| A view from the Ridge, — a Dominican perspective
Father Bruno Gibson
For the past dozen years, Father Bruno Gibson, OP, has conducted occasional retreats, mediations from a Dominican perspective, from a home in Marin County. Since leaving St. Mary Magdalen Parish in Berkeley last month, the Dominican priest is embarking on a yearlong sabbatical during which he said he hopes to make these "A View from the Ridge" retreats more than occasional events.
Last month, for example, Father Michael Morris, OP, who specializes in Christian iconography, led an Advent meditation on "Images of Mary: The Blessed Mother in Art."
Father Gibson, a native San Franciscan, was ordained in 1960 and has served at Dominican parishes and centers in California, Oregon and Washington. His latest assignment at St. Mary Magdalen began in 1995. He had served the Berkeley parish from 1974 to 1979.
While he is currently assigned to St. Dominic Parish in San Francisco, he will spend this year in Marin County. A year's sabbatical will enable Father Gibson to spend this year in prayer, walking and building on a retreat program he began about a dozen years ago.
"It started as a Lenten meditation, 'With Christ in the Desert,' 12 years ago," he said.
"It became an occasional series," he said. "When I went on sabbatical a couple of years ago, it was every other month." After his return to parish life, the retreats "got a little more occasional."
A View from the Ridge offers the opportunity for daylong retreats, from a Dominican perspective, in a setting Father Gibson describes as "extraordinary."
"It's called A View from the Ridge because it's on a beautiful spot, perhaps the most extraordinary panorama that one could imagine," he said. "You see from Mount Tamalpais on one side, all over the Marin headlands, Belvedere Island, the Golden Gate, the Bay in between, stretching all the way over to Angel Island."
The beauty of the setting brings something important to the retreat, Father Gibson said. "The gift I've felt that this gives is the gift of silence."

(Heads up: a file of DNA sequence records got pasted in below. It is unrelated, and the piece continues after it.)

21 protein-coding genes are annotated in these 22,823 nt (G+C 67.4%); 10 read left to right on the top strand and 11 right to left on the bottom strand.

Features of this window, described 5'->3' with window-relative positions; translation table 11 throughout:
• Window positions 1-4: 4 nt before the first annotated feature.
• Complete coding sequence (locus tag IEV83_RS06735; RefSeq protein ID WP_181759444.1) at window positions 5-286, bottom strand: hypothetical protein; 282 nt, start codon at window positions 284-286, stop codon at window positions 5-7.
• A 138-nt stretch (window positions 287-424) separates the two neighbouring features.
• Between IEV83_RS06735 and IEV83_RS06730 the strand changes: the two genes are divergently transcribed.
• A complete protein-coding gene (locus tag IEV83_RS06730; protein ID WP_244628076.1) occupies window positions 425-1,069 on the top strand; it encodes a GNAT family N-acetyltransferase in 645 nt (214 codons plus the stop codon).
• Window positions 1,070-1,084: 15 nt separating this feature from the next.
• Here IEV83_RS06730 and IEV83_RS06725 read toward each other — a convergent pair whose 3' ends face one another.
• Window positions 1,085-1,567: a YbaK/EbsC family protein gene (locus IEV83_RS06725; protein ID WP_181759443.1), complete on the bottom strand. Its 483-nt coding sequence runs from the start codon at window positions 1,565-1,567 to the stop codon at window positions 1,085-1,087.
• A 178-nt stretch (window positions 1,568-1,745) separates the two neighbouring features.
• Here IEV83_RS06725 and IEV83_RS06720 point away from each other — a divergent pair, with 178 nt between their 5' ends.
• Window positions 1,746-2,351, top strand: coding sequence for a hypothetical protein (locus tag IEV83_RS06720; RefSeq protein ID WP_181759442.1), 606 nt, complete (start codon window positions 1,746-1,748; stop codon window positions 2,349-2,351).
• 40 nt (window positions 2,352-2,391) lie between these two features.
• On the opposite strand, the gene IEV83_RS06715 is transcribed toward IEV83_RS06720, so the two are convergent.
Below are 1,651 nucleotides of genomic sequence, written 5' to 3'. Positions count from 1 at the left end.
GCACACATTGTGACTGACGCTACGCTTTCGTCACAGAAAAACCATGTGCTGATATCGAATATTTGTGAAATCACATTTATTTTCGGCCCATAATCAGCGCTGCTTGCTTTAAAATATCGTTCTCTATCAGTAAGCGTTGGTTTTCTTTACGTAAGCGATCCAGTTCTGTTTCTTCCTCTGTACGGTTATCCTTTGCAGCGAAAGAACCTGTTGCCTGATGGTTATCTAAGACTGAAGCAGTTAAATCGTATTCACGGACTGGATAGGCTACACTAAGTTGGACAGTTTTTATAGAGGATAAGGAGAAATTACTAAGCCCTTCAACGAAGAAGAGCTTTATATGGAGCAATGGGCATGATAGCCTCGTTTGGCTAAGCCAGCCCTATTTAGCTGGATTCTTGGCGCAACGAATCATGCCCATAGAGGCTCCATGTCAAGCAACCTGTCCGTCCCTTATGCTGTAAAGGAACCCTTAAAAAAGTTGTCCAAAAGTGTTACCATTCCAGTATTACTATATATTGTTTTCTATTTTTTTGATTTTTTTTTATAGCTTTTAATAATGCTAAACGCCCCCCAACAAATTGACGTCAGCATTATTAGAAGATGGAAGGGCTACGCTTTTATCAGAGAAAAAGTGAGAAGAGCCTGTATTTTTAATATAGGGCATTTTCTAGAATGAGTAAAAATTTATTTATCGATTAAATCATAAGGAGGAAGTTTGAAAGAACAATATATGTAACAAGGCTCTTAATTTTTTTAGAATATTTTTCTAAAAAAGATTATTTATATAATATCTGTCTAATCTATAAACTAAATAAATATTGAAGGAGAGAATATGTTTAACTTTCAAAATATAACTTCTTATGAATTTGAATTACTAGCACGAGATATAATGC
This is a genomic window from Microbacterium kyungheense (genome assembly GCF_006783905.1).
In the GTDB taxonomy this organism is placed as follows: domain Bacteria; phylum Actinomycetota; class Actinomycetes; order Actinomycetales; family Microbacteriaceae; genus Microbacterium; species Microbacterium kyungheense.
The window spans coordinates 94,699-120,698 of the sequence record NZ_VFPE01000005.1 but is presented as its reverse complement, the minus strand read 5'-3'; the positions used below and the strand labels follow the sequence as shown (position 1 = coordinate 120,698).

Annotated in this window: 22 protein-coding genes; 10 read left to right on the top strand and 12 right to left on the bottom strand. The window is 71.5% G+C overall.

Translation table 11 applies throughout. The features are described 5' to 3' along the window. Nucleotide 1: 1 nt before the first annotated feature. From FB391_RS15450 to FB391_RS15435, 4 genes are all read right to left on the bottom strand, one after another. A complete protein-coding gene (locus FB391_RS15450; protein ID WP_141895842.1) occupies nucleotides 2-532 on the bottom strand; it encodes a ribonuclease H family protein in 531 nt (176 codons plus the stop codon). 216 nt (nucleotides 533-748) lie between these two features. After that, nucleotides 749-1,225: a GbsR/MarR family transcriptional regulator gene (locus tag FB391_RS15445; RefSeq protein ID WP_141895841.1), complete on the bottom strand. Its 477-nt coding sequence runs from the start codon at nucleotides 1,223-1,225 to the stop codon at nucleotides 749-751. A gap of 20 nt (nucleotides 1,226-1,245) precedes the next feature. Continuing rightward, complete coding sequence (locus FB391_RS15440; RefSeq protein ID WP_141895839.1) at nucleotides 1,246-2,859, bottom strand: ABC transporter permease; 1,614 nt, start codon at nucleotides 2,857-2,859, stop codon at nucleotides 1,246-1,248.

The retreats themselves have a theme. "I try to follow the seasons," he said, "but I also try to follow whatever is topical."
The retreats are in the home of Marilyn Knight, who opens her home and provides gracious hospitality to the attendees. Retreats are usually on Saturdays. "It starts about 9 o'clock," he said.
Soon after, Father Gibson gives a presentation about the day's events. Then there is an invitation to prayer and silence.
"When I say silence, I mean no talking," he said. "To be able to be in this beautiful spot — there's plenty of room to wander, to be inside, to read books. We have plenty of books, meditative materials."
There's room for people to sit outside "and look and listen to what's surrounding them. Just look and listen. Be alert."
Two morning meditations are interspersed with silence. Noonday prayer and lunch, which is eaten in silence, follow.
"After lunch," he said, "there's time for what we call a walk on the ridge." A 20-minute walk takes one through an open space area. Afternoon mediation follows, ending with evening prayer and celebration of the Mass.
A social hour follows Mass. "Then we can yak."
An optimal number for a retreat is 26, Father Gibson said. Although there is no website at the moment, those wishing to get information on upcoming retreats could email him at firstname.lastname@example.org.
"What I like about this program is it fits into the Dominican charism," he said, translating it to: "to communicate to others the fruit of one's contemplation."
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